name: 🚀 Release

on:
push:
branches:
– main
workflow_dispatch:

concurrency: ${{ github.workflow }}-${{ github.ref }}

env:
GITHUB_TOKEN: ${{ secrets.GH_TOKEN }}
NPM_TOKEN: ${{ secrets.NPM_TOKEN }}

jobs:
release:
name: 🚀 Release
strategy:
matrix:
os: [ubuntu-latest] node-version: [lts/*] pnpm-version: [latest] runs-on: ${{ matrix.os }}
steps:
– name: ⬇️ Checkout
id: checkout
uses: actions/checkout@v2.3.3
with:
token: ${{ env.GITHUB_TOKEN }}
fetch-depth: 0

– name: 🟢 Setup node
id: setup-node
uses: actions/setup-node@v2
with:
node-version: ${{ matrix.node-version }}

– name: 🥡 Setup pnpm
id: setup-pnpm
uses: pnpm/action-setup@v2.1.0
with:
version: ${{ matrix.pnpm-version }}
run_install: false

– name: 🎈 Get pnpm store directory
id: get-pnpm-cache-dir
run: |
echo “::set-output name=pnpm_cache_dir::$(pnpm store path)”

– name: 🔆 Cache pnpm modules
uses: actions/cache@v3
id: pnpm-cache
with:
path: ${{ steps.get-pnpm-cache-dir.outputs.pnpm_cache_dir }}
key: ${{ runner.os }}-pnpm-store-${{ hashFiles(‘**/pnpm-lock.yaml’) }}
restore-keys: |
${{ runner.os }}-pnpm-store-

– name: 🧩 Install Dependencies
id: install-dependencies
run: pnpm install

– name: 🏗️ Build
id: build-the-mono-repo
run: |
pnpm build

– name: 📣 Create Release Pull Request or Publish to npm
id: changesets
uses: changesets/action@v1
with:
title: “chore(release): version packages 🦋”
publish: pnpm publish:packages
version: pnpm version:packages
commit: “chore(release): version packages 🦋 [skip ci]”
env:
GITHUB_TOKEN: ${{ env.GITHUB_TOKEN }}
NPM_TOKEN: ${{ env.NPM_TOKEN }}

The 📣 Create Release Pull Request or Publish to npm step is where the magic happens! It utilizes the Changesets GitHub Actions action to create release pull requests or publish to npm based on the Changesets detected in your monorepo. It’s the final and crucial step that automates the versioning and release process, making your life as a developer a whole lot easier. 🦋✨

Step 08: Review and Merge the PR

With the bulk of the work completed, it’s time to have your PR reviewed and subsequently merged.

Sample PR:

feat: introduce changesets 🦋 by brionmario · Pull Request #3 · brionmario/changesets-mono-repo

Step 09: Merge the version bump PR

After merging your changes from the previous steps, the Changesets action in the release workflow takes charge to ensure that your requested changes are properly released. It accomplishes this by checking if the PR you just merged contains a changeset. If it detects a changeset, it automatically increments the package versions and generates another PR for your review and final merge.

Once you complete this step, your packages will be accurately versioned, tagged, and released 🎉.

GitHub Releases: https://github.com/brionmario/changesets-mono-repo/releasesNPM Release: https://www.npmjs.com/package/@brionmario-experimental/changesets-mono-repo-ui?activeTab=readme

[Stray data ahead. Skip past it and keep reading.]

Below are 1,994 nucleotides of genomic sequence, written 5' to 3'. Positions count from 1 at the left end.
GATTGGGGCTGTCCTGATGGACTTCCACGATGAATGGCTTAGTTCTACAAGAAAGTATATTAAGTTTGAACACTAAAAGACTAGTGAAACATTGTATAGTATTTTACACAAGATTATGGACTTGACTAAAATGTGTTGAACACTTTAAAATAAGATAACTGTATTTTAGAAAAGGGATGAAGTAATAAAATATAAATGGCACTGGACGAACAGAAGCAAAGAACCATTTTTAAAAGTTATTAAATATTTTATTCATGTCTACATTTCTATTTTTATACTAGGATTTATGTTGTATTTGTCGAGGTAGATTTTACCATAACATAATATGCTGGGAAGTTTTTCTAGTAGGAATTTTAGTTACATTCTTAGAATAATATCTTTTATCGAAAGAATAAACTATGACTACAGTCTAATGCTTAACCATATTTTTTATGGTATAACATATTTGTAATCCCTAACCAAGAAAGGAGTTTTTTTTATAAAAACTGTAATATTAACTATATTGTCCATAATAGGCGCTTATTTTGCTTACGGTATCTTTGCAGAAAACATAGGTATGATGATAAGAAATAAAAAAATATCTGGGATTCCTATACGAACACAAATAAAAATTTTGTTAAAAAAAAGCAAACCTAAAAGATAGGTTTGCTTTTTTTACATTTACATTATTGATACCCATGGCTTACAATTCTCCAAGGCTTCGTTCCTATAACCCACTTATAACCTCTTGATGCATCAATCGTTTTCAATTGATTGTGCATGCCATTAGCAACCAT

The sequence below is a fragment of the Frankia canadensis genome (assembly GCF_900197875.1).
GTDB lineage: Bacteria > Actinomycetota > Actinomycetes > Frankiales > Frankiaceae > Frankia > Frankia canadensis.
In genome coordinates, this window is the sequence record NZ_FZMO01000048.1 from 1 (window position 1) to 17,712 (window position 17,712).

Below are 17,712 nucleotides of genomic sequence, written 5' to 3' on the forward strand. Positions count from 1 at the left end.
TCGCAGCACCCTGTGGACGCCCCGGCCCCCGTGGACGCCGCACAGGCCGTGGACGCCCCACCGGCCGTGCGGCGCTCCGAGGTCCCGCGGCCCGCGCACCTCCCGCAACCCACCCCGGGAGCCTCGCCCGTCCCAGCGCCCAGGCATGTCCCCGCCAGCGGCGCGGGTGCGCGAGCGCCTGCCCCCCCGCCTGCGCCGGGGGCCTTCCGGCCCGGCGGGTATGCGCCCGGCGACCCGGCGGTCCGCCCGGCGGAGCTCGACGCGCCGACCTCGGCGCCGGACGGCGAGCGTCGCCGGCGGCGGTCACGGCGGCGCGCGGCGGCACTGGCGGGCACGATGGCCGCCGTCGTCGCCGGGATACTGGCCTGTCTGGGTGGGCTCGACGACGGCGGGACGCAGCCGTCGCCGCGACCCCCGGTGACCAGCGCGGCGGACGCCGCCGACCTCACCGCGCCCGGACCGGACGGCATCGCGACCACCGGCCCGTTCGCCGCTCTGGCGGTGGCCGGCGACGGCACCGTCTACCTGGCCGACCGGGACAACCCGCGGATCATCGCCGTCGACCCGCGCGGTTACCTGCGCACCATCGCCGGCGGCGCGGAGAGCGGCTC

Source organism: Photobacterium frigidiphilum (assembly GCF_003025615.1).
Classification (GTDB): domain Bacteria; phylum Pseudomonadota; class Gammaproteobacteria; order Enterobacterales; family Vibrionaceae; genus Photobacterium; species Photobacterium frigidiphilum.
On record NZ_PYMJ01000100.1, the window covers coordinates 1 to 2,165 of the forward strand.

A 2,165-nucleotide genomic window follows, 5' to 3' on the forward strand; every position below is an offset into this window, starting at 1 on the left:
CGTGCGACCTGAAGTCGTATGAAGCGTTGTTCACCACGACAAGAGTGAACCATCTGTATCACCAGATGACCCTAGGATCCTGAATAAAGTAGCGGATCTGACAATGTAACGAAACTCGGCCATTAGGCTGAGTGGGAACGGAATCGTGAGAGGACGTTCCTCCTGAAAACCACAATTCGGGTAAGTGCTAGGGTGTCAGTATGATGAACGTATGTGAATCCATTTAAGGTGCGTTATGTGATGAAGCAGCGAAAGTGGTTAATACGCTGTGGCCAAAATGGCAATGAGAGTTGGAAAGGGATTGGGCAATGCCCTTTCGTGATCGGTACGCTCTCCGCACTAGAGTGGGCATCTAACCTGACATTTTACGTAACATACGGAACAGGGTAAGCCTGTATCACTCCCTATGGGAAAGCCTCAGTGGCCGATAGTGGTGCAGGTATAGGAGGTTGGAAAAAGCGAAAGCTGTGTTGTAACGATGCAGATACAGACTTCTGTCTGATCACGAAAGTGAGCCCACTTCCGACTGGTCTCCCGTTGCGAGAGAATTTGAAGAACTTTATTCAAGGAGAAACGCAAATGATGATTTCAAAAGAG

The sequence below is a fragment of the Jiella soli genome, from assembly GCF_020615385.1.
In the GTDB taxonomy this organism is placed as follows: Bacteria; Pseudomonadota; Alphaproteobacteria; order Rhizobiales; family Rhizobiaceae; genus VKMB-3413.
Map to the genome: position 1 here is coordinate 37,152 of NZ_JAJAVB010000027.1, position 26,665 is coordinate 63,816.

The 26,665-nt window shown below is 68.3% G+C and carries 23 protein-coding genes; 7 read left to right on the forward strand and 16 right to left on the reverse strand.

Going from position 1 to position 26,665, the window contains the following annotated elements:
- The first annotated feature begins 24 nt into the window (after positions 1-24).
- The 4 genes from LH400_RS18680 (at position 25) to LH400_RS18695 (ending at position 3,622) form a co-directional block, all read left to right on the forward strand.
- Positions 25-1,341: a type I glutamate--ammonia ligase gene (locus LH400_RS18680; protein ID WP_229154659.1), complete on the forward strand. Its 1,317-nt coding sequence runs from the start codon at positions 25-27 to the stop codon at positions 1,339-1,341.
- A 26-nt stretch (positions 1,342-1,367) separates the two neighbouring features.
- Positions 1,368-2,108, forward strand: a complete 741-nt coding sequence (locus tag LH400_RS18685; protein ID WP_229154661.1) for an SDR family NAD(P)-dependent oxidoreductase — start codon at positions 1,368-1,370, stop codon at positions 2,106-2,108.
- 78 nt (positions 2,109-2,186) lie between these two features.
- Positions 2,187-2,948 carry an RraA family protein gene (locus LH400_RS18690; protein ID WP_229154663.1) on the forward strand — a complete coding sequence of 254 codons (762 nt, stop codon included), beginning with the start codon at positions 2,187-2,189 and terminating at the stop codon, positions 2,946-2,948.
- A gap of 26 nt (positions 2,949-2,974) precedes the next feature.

Below is an example of the version bump PR generated by the GitHub action for reference.

chore(release): version packages 🦋 by brionmario · Pull Request #2 · brionmario/changesets-mono-repo

Changelogs

By default, Changesets generates CHANGELOG files in the repository when a release occurs. However, there’s an optional package called @changesets/changelog-github that offers enhanced functionality for GitHub users. This package interacts with the GitHub API to provide richer CHANGELOG entries, including the commiters’ names and hyperlinks to the PRs, among other things.

The following diagrams illustrate the differences between a default CHANGELOG entry and one created with @changesets/changelog-github.

Comparison between different changelog formatters

To utilize this plugin, follow these steps:

Install the @changesets/changelog-github dependency.pnpm add @changesets/changelog-github -wUpdate the .changeset/config.json file.{
“changelog”: [“@changesets/changelog-github”, { “repo”: “brionmario/changesets-mono-repo” }],
…// rest
}

Sample PR:

chore: add `@changesets/changelog-github` by brionmario · Pull Request #5 · brionmario/changesets-mono-repo

Conclusion

As we’ve explored in this blog post, Changesets simplifies versioning in monorepos.

The code used in this article can be found at this GitHub repository. Feel free to explore and experiment with Changesets in your own projects.

However, one area where Changesets could improve is its documentation accessibility. As of now, the official documentation exists as Markdown files within the repository itself. While this is certainly useful, it can be more user-friendly to have a dedicated website with interactive features. Fortunately, a kind individual has already hosted the Markdown files, making it easier for developers to access and understand Changesets. You can find these hosted docs at https://changesets-docs.vercel.app/.

Finally, I encourage all of you to explore this innovative technology and consider implementing it in your work and personal projects.

Signing off… ✌️❤️

🦋 Changesets is a game changer was originally published in Level Up Coding on Medium, where people are continuing the conversation by highlighting and responding to this story.

​ Level Up Coding – Medium